Prime Minister announces a UK wide increase in National Insurance

Today (7 September 2021) the Prime Minister announced that, from April 2022, a new health and social care tax will be introduced across the UK to fund reforms to the care sector and NHS funding in England.

The tax will begin as a 1.25% increase in National Insurance – paid by employees, the self-employed and by employers. It will also apply to income from share dividends. The tax will not apply to NICs paid by the lowest paid self-employed workers and anyone making voluntary contributions. Further detail, including exceptions, is available here.

From 2023, this will then become a separate tax on earned income, and will also apply to individuals working above State Pension age, at which point National Insurance rates will return to their 2021/22 levels.

While the Government’s focus is on funding health and social care reforms in England, there will be an additional £2.2 billion for Scotland, Wales and Northern Ireland to spend on services, with £400 million allocated for Northern Ireland.

What is National Insurance?

If you work, either as an employee or self-employed, National Insurance is paid from age 16 until you reach State Pension age, and provided you are either:

  • An employee earning over £184 per week
  • Self-employed and making a profit of £6,515 or more a year.

At present, if you are employed, National Insurance is paid at a rate of 12% if you earn between £184 and £967 a week, and 2% if you earn over £967 a week. If you are self-employed, what you pay depends on your annual profits.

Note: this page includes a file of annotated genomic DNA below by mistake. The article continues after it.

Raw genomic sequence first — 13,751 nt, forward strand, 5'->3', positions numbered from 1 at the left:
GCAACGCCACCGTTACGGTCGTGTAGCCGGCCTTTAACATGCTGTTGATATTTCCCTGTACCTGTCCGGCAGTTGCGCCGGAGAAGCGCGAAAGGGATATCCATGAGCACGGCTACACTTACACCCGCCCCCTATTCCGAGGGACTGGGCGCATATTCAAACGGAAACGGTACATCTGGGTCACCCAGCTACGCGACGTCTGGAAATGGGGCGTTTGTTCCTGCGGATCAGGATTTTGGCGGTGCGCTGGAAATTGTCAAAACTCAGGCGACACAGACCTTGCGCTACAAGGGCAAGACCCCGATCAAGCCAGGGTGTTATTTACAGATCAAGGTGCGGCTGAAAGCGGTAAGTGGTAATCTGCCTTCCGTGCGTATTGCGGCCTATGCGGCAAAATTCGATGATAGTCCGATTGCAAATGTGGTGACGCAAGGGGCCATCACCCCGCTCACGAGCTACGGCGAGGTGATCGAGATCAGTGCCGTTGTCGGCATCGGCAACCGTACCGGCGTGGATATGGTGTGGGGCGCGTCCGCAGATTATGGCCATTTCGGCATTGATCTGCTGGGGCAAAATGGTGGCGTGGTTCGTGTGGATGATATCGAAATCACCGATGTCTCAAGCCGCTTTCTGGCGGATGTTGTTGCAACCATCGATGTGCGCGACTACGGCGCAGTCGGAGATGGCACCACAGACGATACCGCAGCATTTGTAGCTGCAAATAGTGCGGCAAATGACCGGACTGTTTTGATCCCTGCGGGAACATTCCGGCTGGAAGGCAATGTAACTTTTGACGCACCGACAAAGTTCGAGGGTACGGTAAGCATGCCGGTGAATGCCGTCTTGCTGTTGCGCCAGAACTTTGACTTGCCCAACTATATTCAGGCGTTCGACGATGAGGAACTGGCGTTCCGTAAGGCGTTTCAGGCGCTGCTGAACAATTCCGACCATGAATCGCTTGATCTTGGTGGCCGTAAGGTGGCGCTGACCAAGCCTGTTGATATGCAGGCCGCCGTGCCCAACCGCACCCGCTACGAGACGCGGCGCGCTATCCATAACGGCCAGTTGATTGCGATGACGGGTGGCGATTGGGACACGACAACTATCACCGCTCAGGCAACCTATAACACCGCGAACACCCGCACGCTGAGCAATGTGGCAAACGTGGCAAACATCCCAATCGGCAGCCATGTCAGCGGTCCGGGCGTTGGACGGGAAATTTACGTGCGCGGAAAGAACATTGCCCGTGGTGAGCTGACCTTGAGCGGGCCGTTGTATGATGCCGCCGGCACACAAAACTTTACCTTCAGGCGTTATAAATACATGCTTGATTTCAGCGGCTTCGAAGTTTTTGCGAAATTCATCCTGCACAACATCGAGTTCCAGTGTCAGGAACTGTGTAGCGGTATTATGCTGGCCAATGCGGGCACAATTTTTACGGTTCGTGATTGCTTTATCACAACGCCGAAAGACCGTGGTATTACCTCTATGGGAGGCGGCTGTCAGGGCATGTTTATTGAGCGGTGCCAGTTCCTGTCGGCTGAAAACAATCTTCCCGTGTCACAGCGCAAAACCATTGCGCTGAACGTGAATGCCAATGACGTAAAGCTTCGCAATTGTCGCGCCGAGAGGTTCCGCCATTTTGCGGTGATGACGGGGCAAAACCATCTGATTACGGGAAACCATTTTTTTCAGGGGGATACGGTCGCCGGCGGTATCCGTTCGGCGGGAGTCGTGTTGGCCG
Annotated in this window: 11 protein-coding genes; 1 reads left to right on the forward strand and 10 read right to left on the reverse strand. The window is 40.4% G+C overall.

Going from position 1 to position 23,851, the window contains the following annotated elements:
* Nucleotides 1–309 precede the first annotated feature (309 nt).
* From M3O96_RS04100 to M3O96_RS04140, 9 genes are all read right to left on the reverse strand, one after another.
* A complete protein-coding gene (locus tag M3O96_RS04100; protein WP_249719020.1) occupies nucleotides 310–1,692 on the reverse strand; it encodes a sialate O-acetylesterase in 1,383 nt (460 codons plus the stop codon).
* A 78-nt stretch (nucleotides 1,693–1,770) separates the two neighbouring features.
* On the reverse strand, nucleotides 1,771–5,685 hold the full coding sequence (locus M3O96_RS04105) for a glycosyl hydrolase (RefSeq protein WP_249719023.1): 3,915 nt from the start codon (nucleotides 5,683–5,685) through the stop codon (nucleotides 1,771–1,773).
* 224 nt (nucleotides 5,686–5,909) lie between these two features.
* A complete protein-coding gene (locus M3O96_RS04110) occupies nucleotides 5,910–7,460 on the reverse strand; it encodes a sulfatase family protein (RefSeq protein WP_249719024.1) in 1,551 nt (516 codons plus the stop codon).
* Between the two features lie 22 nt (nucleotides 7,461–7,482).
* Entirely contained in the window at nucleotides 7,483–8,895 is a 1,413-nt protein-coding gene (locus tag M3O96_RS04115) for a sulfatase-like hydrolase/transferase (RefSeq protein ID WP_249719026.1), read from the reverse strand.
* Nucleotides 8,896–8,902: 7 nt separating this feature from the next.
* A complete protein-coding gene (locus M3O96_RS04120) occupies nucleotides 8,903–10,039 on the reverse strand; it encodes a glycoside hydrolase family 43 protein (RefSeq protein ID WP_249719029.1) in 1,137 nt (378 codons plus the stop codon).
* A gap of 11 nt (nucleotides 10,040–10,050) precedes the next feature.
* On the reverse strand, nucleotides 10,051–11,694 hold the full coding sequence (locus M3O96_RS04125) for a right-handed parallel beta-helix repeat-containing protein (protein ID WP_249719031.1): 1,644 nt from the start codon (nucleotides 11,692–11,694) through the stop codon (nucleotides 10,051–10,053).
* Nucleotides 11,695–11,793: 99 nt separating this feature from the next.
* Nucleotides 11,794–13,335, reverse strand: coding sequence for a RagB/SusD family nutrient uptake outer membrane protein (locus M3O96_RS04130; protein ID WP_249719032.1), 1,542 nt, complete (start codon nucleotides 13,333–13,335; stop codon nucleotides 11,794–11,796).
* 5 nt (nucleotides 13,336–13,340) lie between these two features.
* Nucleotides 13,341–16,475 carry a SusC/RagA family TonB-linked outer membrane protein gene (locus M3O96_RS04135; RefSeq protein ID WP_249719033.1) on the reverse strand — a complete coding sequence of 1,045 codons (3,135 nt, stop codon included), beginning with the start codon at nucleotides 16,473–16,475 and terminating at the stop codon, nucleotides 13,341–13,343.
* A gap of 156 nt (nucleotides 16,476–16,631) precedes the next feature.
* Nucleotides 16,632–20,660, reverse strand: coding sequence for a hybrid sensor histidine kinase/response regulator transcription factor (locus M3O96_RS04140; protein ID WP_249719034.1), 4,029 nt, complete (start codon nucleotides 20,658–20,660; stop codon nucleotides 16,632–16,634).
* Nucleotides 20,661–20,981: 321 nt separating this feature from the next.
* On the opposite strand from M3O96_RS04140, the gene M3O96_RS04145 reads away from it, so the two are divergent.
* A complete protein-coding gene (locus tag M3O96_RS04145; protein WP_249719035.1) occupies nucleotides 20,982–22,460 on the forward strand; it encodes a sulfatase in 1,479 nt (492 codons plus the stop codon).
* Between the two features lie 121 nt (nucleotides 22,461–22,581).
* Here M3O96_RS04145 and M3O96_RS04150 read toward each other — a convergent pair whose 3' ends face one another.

Further information is available here.

How will the increase in National Insurance impact on families?

From April 2022, many families will see an increase in the amount of National Insurance that they have to pay, and a reduction in their net income. This will impact on anyone earning £9,568 or more per annum.

For a basic rate taxpayer earning £24,100, the annual increase will be approximately £180 in 2022/23.

Importantly, this could impact on those entitled to financial support, with potentially more families becoming eligible for Universal Credit, or receiving an additional Universal Credit award due to a decrease in their net income.

However, this announcement comes at a time when many families are concerned about the £20 a week cut to Universal Credit from October, and will create further anxiety for those who are already struggling to balance their income with their essential outgoings.

How will the increase in National Insurance impact on the Childcare Voucher scheme?

The Childcare Voucher scheme closed to new entrants in 2018 and remains so, however as a result of the change to National Insurance, parents who are currently in receipt of Childcare Vouchers will see an additional saving on their registered childcare costs in 2022/23.

Childcare Vouchers work through salary sacrifice. Parents can ‘sacrifice’ a portion of their pay – pre-Tax and National Insurance – as Childcare Vouchers. As a result, the parent saves on the Tax and National Insurance that they would otherwise have had to pay.

At present, a basic rate taxpayer who salary sacrifices £243 a month makes an annual saving of £933. From April 2022, this will increase to £970.

Employers will also make a greater saving on Employers’ NICs.

Contact us for advice

We would encourage any individuals or employers wishing to find out how these changes might impact on them, to contact our Family Benefits Advice Service for free, impartial and confidential advice on 028 9267 8200 or email